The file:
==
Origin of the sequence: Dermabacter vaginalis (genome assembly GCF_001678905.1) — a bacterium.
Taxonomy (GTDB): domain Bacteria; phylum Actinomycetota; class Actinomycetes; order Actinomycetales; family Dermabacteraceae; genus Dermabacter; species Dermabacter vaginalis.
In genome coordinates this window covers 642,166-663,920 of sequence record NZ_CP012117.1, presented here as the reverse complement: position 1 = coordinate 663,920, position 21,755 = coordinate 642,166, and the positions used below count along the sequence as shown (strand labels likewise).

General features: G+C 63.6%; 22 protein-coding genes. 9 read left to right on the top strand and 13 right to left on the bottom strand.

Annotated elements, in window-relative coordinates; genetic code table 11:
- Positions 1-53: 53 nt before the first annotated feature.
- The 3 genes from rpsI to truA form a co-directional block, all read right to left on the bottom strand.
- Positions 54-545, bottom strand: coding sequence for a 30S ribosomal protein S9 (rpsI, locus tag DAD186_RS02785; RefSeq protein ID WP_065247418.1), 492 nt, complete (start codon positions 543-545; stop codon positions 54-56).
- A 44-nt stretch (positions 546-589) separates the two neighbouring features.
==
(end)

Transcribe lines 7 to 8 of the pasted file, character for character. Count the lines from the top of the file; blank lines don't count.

- The 3 genes from rpsI to truA form a co-directional block, all read right to left on the bottom strand.
- Positions 54-545, bottom strand: coding sequence for a 30S ribosomal protein S9 (rpsI, locus tag DAD186_RS02785; RefSeq protein ID WP_065247418.1), 492 nt, complete (start codon positions 543-545; stop codon positions 54-56).